Resolution with a Purpose - Week 3 - Sleep

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Early to bed and early to rise, makes a man healthy, wealthy and wise.
-Ben Franklin

Now that we have completed our assessments and identified our purpose, it's time to consider S.P.A.C.E. (Sleep, Presence, Activity, Creativity, and Eating). These are the 5 areas that will give us the energy and willpower to reach our purpose.

Each of the next 5 weeks will focus on one of these areas to help us better understand how they influence our well being and what we can do to start increasing the attention given to each area.

We will begin with SLEEP.

Simple Tips for Improving Your Sleep

phone in bed

Your Behaviors:

  • Your bedroom is a special room: it's the sleeping room. Not for television, e-mailing, video games or for the many other technologies that have invaded this sacred space.
  • Computers and other screens emit a blue light that suppresses the production of the sleep hormone melatonin. Ideally you should turn them off at least an hour before bedtime.
  • You may think that alcohol makes you sleep more easily. Unfortunately, going to sleep drunk produces what has been likened to a series of minihangover events through the night. Normal sleep cycles are interrupted, leaving you drained the next day.
  • For that matter, try to limit how much you drink of anything before bedtime, to minimize late-night bathroom trips. Sometimes these can't be helped, but of course it's good to limit the number of times you need to get up.
  • Melatonin. This hormone can help you fall asleep quicker and wake up refreshed. It's cheap, and you can buy it over the counter at any pharmacy.
  • Physical activity is good for sleep, but not if it's too close to bedtime. Your body gets revved up right after activity, and you want to be calm before going to bed.
  • Don't go to bed hungry-the siren song of the refrigerator can be hard to tune out.

Your Environment:

  • Unless you work the night shift, try to get plenty of natural light during the day. Then keep things dark at night. This supports the circadian rhythm: the internal clock that regulates your wake-sleep cycle.
  • Keep your bedroom quiet, dark, comfortable, and cool.
  • Try turning off the sound, and even the vibrator, on your phone. You may not be consciously aware that those little beeps and buzzes are actually disrupting your deeper sleep patterns, but they may be.
  • Have pets? They may be your best friend, but that doesn't mean you should be sharing a bed with them. When they're restless (and they generally are), you're restless. They also generate heat-another factor that might be keeping you awake.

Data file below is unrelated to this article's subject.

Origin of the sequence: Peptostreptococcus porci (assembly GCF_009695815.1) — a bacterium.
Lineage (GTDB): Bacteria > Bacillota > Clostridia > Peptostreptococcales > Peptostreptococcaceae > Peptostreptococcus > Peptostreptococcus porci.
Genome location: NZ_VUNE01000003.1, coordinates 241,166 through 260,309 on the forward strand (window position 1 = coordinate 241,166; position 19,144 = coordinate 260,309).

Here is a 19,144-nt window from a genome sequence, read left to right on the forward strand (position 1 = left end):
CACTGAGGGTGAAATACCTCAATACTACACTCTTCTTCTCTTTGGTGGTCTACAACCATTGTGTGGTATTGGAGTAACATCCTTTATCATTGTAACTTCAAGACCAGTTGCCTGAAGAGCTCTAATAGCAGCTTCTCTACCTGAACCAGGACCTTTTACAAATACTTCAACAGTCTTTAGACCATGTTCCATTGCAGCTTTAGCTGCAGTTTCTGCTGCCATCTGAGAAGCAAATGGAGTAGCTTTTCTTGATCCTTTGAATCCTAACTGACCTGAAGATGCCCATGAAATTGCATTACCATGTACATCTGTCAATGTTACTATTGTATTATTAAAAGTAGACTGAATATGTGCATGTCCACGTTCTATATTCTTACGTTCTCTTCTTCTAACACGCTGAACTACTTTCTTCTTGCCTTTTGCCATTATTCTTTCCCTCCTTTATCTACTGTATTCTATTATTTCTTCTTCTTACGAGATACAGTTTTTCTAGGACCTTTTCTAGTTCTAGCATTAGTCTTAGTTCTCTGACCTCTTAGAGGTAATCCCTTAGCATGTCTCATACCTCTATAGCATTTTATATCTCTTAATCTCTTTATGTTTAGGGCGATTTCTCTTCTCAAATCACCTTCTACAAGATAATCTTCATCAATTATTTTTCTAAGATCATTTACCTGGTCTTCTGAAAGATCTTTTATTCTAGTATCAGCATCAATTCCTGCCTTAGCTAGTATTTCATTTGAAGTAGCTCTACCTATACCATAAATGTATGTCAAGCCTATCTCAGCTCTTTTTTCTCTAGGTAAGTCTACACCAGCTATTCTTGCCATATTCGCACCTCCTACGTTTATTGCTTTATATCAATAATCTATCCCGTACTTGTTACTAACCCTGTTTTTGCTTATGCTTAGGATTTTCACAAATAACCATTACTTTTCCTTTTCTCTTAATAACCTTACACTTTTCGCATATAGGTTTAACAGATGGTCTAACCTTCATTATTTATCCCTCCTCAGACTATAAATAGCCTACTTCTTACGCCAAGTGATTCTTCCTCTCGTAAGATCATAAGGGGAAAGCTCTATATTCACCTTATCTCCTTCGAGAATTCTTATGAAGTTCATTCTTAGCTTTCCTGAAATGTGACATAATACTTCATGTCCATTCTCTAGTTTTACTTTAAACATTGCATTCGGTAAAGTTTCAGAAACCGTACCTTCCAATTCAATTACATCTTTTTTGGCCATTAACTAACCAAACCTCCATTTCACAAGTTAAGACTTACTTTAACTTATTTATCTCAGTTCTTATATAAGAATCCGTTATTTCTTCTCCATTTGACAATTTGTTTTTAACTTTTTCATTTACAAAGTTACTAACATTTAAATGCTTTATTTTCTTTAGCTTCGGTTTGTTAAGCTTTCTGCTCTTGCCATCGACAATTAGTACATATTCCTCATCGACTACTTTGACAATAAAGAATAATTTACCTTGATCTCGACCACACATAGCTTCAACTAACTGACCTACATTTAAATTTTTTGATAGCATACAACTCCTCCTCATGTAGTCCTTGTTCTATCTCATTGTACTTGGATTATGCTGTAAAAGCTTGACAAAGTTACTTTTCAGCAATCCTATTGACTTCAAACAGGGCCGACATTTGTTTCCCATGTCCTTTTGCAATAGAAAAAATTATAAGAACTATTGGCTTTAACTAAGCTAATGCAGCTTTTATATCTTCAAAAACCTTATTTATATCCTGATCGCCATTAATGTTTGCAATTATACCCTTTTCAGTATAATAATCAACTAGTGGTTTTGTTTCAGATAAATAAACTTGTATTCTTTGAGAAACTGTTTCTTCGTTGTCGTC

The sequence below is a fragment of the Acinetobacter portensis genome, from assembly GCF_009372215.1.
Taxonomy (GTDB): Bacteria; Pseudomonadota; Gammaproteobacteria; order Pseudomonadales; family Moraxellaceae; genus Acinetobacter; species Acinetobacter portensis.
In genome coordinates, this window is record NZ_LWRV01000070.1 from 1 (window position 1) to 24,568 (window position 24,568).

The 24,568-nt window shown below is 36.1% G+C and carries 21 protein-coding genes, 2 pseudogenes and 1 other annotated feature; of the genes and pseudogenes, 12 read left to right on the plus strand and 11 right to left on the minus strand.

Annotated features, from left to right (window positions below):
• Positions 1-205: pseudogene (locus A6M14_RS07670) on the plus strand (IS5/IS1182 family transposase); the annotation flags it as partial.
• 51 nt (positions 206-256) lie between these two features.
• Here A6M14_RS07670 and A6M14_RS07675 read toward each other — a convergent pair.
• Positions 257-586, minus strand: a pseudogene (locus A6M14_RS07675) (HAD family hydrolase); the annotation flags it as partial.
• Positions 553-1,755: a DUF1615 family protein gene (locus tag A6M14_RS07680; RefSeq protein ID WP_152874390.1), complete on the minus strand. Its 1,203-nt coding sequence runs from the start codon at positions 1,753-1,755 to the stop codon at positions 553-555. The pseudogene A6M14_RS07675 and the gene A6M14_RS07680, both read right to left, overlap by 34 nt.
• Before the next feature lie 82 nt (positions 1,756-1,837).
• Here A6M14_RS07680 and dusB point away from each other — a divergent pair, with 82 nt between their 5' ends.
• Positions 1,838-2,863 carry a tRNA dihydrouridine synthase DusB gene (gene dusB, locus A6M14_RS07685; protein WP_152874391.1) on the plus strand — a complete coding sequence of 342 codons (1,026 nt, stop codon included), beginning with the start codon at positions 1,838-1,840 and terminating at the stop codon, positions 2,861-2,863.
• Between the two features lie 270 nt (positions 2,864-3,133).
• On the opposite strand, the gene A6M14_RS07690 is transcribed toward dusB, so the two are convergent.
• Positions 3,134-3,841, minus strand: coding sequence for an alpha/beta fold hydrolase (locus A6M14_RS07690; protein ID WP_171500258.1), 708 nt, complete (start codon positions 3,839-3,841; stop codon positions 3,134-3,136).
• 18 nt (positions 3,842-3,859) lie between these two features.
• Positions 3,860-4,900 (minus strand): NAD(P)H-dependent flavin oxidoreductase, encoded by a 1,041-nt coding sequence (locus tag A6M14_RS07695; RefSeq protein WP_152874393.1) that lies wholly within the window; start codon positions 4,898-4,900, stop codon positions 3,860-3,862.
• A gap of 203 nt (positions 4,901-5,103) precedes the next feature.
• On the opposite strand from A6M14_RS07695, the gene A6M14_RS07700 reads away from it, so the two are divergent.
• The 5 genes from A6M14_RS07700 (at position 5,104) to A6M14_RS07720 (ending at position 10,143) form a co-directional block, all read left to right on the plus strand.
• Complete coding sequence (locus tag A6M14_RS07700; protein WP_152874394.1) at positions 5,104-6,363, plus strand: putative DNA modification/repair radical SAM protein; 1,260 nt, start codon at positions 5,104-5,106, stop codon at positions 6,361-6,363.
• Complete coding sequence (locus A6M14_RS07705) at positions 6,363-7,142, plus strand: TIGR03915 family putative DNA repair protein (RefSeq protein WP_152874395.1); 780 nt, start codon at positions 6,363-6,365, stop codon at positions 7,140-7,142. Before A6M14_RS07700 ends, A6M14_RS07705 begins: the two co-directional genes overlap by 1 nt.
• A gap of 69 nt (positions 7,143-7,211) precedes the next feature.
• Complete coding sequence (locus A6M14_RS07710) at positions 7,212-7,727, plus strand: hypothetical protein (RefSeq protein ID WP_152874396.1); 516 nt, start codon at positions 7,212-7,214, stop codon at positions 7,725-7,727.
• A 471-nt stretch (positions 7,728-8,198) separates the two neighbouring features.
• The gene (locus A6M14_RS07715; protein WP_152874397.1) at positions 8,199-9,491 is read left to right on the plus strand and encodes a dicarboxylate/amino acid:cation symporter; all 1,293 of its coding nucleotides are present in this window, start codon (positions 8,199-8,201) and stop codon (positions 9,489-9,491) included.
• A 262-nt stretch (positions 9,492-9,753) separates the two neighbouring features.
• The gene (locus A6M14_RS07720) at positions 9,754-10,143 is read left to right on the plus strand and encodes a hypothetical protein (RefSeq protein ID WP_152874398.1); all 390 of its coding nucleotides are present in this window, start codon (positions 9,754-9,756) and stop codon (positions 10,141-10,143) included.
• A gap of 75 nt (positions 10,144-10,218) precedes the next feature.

• Earplugs help. Not only do they limit external noise, they also magnify the sound of your breath, helping you focus on your rhythm of breathing instead of your hectic life.
  • Sleep experts suggest keeping your room between sixty and sixty-seven degrees Fahrenheit. Try nudging the thermostat down a tad and see if it leads to better sleep.
  • It may be time for a new pillow. Unlike the bad old days, when the only options seemed to be marshmallow and cinder block, pillows now come in a bewildering variety of shapes, sizes, and levels of firmness. Test-drive a few and don't give up until you find the perfect match for your head, neck, and back.

Your Emotions:

  • Push distractions out of your mind by thinking about something upbeat about your previous or upcoming day. Start with your morning and slowly, meticulously work your way through all the minute details of the day. Sound boring? That's the point.
  • Stop your mind's buzzing in bed by listening to white noise (sound energy evenly distributed across the audio spectrum). And yes, there's an app for that. Just search for "white noise" in your app store. It's like the sound of the ocean, the wind in the tress-a constant humming or droning sound that masks distractions and eases your mind.
  • Try curling your toes: hold for a few seconds, then uncurl them. This exercise helps to relax your muscles and diverts your attention from whatever is keeping you up.
  • Control your breath by inhaling softly through your nose through a count of four, holding it through a count of seven, and exhaling completely through a count of eight. And repeat. And repeat.

How much should we sleep?  We normally need seven to eight hours in a twenty-four hour period. Studies have shown that too little or too much sleep will effect performance, concentration, energy, and willpower. Naps count. If you are not getting what you need during night sleep, a nap can help you get to that seven to eight hour goal.


Why do we sleep? If sleep were not important, we would have evolved to eliminate that need.

Sleep has multiple phases with very unique functions. As you transition into sleep (hypnogogic) and transition out of  sleep (hypnopompic), many creative ideas are generated. Many great minds have come up with ground-breaking ideas during these phases and recommend keeping a note pad next to your bed to capture these ideas.

Early in your sleep you experience slow-wave sleep. This is where the rest and repair of the body occur. Growth hormone is released and suppression of cortisol occur. Cortisol is our 'stress' hormone. This suppression helps our immune system.

REM (Rapid Eye Movement) comes next. This is where we experience dreams. During this phase we take facts and skills and create memories. This is a crucial phase of sleep that begins a few hours into sleep.

Is it nap time yet???